About 50 people showed up to Tacoma’s ST3 open house showcasing Sound Transit’s draft project list for the next phase of light rail, bus, and commuter rail extensions.
The largest concern for the crowd was extension of regional light rail to Tacoma from Federal Way and the airport. “We’re not going to accept bus service, it just gets stuck in traffic,” said one attendee in a conversation with Mayor Strickland. The sentiment was echoed time and again by every person I spoke with.
At 6 o’clock staff started a canned presentation about what Sound Transit has accomplished in ST2 and why it is planning for future development of the transportation system. Geoff Patrick, Sound Transit’s Public Information Officer, noted that the Puget Sound region is going to be adding another million residents by 2040 and that congestion is getting worse. Sound Transit’s presentation highlighted increases in congestion between Everett and Seattle, but not Seattle to Tacoma. Staff later explained that this was not to snub Tacoma, but Tacoma congestion was not highlighted because WSDOT does not track Seattle to Tacoma congestion patterns explicitly. Instead that commute is broken into smaller segments where congestion is measured.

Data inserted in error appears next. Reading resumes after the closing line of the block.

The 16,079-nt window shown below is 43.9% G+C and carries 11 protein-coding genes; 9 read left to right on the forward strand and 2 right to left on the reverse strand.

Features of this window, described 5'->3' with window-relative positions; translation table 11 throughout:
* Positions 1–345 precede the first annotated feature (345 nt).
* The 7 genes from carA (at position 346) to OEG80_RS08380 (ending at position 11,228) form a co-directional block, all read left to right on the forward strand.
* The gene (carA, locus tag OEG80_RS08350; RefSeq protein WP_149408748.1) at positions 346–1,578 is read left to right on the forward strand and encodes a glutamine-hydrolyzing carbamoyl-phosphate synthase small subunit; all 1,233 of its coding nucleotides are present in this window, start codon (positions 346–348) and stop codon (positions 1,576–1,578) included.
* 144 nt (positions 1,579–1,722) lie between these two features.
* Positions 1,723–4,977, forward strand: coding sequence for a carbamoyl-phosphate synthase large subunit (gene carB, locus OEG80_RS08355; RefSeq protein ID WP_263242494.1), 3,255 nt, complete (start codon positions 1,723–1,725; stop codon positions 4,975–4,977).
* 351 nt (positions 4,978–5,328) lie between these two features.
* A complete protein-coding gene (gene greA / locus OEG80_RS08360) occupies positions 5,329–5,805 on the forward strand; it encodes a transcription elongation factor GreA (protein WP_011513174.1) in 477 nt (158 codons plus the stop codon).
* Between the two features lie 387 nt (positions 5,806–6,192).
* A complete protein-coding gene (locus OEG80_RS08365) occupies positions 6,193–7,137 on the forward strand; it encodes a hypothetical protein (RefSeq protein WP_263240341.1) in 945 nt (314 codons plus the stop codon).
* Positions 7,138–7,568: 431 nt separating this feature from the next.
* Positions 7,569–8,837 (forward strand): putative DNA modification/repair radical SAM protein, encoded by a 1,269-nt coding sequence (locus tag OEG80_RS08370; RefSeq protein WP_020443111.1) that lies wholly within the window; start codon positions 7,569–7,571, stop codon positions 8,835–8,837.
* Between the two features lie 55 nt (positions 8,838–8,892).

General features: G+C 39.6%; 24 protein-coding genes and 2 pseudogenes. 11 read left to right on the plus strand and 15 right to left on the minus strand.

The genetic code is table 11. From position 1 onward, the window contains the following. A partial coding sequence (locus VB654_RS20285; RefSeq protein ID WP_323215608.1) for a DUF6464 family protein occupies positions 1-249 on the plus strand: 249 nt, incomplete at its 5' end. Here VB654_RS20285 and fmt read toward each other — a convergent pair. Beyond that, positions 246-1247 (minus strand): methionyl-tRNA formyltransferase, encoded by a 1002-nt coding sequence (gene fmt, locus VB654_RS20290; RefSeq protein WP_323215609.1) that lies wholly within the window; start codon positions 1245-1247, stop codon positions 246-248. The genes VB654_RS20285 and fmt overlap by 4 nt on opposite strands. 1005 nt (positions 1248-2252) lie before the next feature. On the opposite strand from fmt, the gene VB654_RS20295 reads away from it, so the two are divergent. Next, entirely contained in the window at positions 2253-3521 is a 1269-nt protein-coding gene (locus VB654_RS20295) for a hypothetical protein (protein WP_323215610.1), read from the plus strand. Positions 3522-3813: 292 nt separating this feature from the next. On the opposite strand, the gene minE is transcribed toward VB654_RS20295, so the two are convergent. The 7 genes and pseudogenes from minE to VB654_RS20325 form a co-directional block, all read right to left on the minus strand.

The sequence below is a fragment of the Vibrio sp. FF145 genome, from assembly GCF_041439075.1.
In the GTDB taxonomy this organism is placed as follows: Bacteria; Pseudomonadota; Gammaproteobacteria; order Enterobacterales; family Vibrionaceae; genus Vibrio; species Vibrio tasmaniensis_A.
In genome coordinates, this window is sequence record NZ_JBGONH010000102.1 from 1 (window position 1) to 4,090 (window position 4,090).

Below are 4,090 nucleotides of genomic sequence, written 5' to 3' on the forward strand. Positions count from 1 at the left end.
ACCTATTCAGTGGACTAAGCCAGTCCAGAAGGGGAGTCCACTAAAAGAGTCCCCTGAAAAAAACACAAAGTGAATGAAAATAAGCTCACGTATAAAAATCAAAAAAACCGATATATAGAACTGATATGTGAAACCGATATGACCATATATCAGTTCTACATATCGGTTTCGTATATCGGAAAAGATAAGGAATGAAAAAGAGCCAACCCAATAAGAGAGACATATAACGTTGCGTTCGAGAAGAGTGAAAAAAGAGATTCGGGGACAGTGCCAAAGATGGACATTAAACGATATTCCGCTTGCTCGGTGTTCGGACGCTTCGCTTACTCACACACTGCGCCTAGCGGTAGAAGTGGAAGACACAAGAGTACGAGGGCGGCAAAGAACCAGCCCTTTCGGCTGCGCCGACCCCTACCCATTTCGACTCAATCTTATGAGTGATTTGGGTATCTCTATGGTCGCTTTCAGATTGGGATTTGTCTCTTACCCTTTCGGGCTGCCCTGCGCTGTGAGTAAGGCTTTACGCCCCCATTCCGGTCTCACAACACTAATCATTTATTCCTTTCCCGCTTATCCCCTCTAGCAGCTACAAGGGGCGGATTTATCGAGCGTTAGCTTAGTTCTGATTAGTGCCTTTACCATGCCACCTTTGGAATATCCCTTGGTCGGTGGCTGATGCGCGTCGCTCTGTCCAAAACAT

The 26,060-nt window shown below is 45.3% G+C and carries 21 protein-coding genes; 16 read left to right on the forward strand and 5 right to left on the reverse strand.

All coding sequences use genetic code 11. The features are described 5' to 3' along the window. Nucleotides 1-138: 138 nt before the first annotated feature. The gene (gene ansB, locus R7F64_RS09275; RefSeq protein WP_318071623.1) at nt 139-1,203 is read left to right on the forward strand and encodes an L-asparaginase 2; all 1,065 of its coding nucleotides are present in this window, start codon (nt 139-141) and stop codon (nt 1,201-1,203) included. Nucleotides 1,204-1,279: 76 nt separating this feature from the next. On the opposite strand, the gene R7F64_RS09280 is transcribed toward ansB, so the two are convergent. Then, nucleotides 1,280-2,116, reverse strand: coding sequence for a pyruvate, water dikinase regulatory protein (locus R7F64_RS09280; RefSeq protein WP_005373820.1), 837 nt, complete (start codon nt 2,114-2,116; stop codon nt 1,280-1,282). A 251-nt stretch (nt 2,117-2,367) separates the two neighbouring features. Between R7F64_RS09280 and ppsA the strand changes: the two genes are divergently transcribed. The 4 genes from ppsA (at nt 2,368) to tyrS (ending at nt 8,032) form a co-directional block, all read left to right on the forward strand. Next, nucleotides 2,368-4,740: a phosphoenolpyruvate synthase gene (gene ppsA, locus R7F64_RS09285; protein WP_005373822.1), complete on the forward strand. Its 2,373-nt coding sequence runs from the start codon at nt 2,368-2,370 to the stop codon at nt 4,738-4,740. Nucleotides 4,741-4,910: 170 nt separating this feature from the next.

Tacoma’s Mayor Marilyn Strickland spoke to the crowd several times and gave a short speech about the importance of connecting Tacoma to the region with light rail. “When you get off an airplane at Seattle-Tacoma International Airport, you can take light rail to Seattle, but not to Tacoma,” she waxed. “Part of the promise of when Sound Transit was established was that we would connect the urban centers of the three counties – King, Pierce, and Snohomish.”
One point she stressed in this talk over others is that there are detractors in King County who are questioning the viability of light rail to Tacoma.
However, Strickland was adamant that Tacoma has done its duty to plan for the oncoming growth according to the Growth Management Act. “Just ask Ian Munce,” she said. Ian Munce is one of the City of Tacoma’s land use planners who has worked to develop subarea plans for South Downtown, North Downtown, Hilltop, and now the Tacoma Mall. The City of Tacoma was recently given a 2015 Vision 2040 award from the Puget Sound Regional Council for some of this work.
I brought up the issue of subarea equity with the Mayor. If the policy stands, the Pierce County subarea should be able to afford its connection to King County and a number of other key projects. The Mayor agreed that the policy of subarea equity has been in place for the last two ballot measures, but one complication may be South King County, which was hit hard by the recession and may not have the local revenue to get light rail all the way to the Pierce County border.
“We need you to show up to the Sound Transit Board meetings with your comments to get light rail to Tacoma,” said Strickland.